It doesn’t take much to double the city’s crop of Ethiopian restaurants. In fact, Nile Ethiopian Restaurant pulled off that feat all by itself when it opened last summer on Magazine Street, just a mile away from the city’s only other entry in this fascinating dining category, Café Abyssinia.
But a fire that started in an adjacent business in April knocked Nile out of commission. Now repairs are complete and the restaurant is back open, says owner Tessaye Mendesha, a native of Ethiopia who runs the restaurant with his family.
Nile serves a traditional menu of exuberantly spiced meat and vegetable dishes, including a family of dishes called tibs, which are like stir-fries, and another called wots (or wats), which are stews. The linchpin of this cuisine, however, is the injera bread. Flat, spongy, honeycombed with bubble pits and with the pliable consistency of a thick crepe, it is the essential delivery system for many Ethiopian dishes, serving as both the plate upon which it’s served and, when torn up into smaller wads, your utensils.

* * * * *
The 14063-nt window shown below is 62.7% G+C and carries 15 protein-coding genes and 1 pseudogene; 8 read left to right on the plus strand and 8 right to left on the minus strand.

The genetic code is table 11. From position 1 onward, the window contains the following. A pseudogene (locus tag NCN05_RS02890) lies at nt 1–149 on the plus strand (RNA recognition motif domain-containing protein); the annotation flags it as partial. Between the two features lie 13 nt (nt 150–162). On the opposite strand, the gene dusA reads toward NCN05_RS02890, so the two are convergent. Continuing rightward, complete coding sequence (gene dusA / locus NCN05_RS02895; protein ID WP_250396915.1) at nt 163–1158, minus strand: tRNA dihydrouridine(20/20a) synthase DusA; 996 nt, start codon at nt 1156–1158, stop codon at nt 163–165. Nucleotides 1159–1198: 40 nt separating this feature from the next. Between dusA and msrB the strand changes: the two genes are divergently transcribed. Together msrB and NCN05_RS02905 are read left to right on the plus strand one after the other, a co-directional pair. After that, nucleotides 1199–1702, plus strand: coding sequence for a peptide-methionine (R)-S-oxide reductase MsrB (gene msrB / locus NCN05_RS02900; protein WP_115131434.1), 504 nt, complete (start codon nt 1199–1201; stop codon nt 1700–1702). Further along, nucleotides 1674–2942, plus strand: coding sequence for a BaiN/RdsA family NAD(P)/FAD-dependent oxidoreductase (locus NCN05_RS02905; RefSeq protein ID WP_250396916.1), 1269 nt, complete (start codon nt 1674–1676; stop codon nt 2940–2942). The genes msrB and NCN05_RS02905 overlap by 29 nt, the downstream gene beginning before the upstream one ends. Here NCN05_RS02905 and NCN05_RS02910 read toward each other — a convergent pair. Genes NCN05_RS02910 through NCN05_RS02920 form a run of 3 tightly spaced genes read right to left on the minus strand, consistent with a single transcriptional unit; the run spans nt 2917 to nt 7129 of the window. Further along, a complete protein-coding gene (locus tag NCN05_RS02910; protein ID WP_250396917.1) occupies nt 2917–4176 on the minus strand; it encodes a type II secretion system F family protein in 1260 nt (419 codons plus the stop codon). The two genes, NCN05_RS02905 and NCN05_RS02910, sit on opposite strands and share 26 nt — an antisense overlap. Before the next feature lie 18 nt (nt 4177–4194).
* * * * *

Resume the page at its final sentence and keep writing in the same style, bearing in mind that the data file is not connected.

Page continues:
Mendesha used the involuntary five-month downtime at his restaurant to revise the menu, which now includes more seafood dishes, including a whole fish preparation, a spicy minced tilapia dish called fish dulet and a fish salad. There’s also an array of vegetarian dishes.
Nile Ethiopian Restaurant serves lunch and dinner Thursday through Tuesday. There are soft drinks, a strong, herbal Ethiopian tea and a BYOB policy.
Nile Ethiopian Restaurant
2130 Magazine St., (504) 281-0859
3511 Magazine St., (504) 894-6238